Europe's unseemly haste to embrace Tehran

Iranian president Hassan Rouhani. (Adem Altan / AFP)
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The ink had hardly dried on the Iran nuclear deal before European countries were racing to seal trade deals and reopen embassies. The mullahs have gone from zeroes to heroes in the blink of an eye. Forgotten are Tehran’s links to terrorists, attempts to overthrow Middle Eastern governments and mass gatherings organised to hurl insults and threats at the West.

Cast aside are concerns about Iran’s suppression of minorities, its dismal human rights record or its practice of stoning women. Iran has made no statements to the effect it is willing to change. On the contrary, its message throughout has been one of defiance. It has not been required to denounce terrorism let alone its participation in terrorist acts.

Iran’s crimes are suddenly of no consequence to Europe’s democracies; they have purposefully put their blinkers on and are literally queuing with their hands out to beat down Tehran’s golden doors. All they see now are flashing neon dollar signs. The Islamic Republic, soon to be flush with an US $80 billion-plus bonanza, is destined to become Europe’s latest cash cow.

I was extremely disappointed and saddened at Britain’s rush to reopen its Tehran embassy that has been closed for four years after coming under mob attack in November, 2011. I have always had great respect and admiration for the UK, which I consider it as my second home. This respect is based on my homeland’s historic ties with the UK and the principled stances taken by great leaders like Winston Churchill and Margaret Thatcher, who kept the "Great" in Britain, politically, militarily, industrially and economically.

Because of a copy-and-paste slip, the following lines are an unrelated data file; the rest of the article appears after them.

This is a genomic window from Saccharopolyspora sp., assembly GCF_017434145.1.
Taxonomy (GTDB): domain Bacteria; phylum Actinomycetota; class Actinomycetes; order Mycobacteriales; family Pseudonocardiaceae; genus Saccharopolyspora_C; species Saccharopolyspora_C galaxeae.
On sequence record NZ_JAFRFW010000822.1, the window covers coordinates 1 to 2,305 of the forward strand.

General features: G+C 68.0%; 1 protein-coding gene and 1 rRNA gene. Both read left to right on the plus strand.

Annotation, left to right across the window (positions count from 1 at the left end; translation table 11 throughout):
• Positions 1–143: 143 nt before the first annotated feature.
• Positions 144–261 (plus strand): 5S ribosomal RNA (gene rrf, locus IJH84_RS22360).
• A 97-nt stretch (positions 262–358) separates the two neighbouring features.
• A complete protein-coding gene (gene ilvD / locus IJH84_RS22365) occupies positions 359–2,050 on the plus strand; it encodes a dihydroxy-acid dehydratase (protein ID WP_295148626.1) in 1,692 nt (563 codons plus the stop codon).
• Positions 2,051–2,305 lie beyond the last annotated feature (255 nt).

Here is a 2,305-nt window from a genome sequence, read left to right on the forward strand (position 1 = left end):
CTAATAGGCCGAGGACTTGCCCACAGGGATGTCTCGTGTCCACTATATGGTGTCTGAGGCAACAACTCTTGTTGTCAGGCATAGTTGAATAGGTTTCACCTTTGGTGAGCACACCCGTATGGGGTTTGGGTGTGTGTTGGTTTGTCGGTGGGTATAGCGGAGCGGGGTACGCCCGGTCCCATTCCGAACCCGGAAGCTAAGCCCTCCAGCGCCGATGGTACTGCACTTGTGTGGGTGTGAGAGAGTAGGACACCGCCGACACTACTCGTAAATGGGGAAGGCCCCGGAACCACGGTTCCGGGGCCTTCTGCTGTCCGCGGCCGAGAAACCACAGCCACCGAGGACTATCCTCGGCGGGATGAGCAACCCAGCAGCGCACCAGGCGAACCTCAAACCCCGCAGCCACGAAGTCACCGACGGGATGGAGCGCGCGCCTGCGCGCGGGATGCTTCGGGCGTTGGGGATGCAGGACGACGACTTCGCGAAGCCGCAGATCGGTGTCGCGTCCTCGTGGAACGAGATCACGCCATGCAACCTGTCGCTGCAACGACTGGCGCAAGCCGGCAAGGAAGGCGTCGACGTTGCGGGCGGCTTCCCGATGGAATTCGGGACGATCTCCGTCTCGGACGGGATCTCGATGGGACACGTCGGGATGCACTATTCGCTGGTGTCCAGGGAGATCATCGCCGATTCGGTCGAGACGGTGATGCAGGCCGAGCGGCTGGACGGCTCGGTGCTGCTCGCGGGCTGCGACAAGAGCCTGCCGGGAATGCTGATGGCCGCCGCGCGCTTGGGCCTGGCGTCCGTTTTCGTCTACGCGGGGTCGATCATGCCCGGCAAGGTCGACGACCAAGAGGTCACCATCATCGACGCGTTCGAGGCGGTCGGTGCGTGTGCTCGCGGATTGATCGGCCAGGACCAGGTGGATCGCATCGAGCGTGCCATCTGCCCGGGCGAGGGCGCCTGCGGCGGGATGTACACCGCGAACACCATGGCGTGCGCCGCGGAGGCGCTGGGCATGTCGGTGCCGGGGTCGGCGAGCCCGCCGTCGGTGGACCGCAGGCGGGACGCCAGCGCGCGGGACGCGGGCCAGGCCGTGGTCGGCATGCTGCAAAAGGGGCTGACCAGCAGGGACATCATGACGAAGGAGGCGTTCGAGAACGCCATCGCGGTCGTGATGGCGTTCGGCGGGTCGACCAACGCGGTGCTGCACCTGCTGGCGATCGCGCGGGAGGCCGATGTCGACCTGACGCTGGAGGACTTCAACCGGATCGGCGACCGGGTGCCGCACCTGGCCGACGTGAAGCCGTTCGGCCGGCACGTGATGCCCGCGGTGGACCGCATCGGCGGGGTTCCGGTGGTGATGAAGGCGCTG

I cannot imagine that those prime ministers, whose names remain engraved in world history to this day, grovelling before a country that five minutes earlier was their enemy, just to get their clutches on a fistful of dollars.

The UK’s foreign secretary, Philip Hammond, was the first to beat a track to Tehran. Naturally, he arrived with a trade delegation and took the opportunity to stress the “huge appetite” shown by British business for investment in Iran as well as the readiness of British banks to finance deals.

As the Iranian network Press TV has reported, Iran has recently hosted “a delegation of government ministers from Italy”, who has signed a Memorandum of Understanding to fund industrial, construction and infrastructure projects worth over 3 billion euro (Dh12.46bn). This comes on the heels of a visit by Germany’s minister for economic affairs and energy, Sigmar Gabriel, with a team of manufacturers, as well as visits from Austrian, Serbian, Swiss and Azerbaijani government officials. Spain is also champing at the bit to board the gravy train.

Moreover, Iranian president Hassan Rouhani has been invited to visit Rome “in the coming weeks”. Mr Rouhani’s red carpet travel schedule is getting fuller by the day. Following a visit to Tehran by France’s minister of foreign affairs and International Development, Laurent Fabius, accompanied by business leaders, he has been invited to visit the Elysees Palace in November. Russia and China, which have always been cosy with Tehran, are waiting in the wings with lucrative energy and weapons contracts at the ready.

No doubt president Barack Obama is rubbing his hands together awaiting his turn to get in on the action, delayed by pesky lawmakers who refused to take his word that his deal is the best thing that has happened since the invention of the wheel.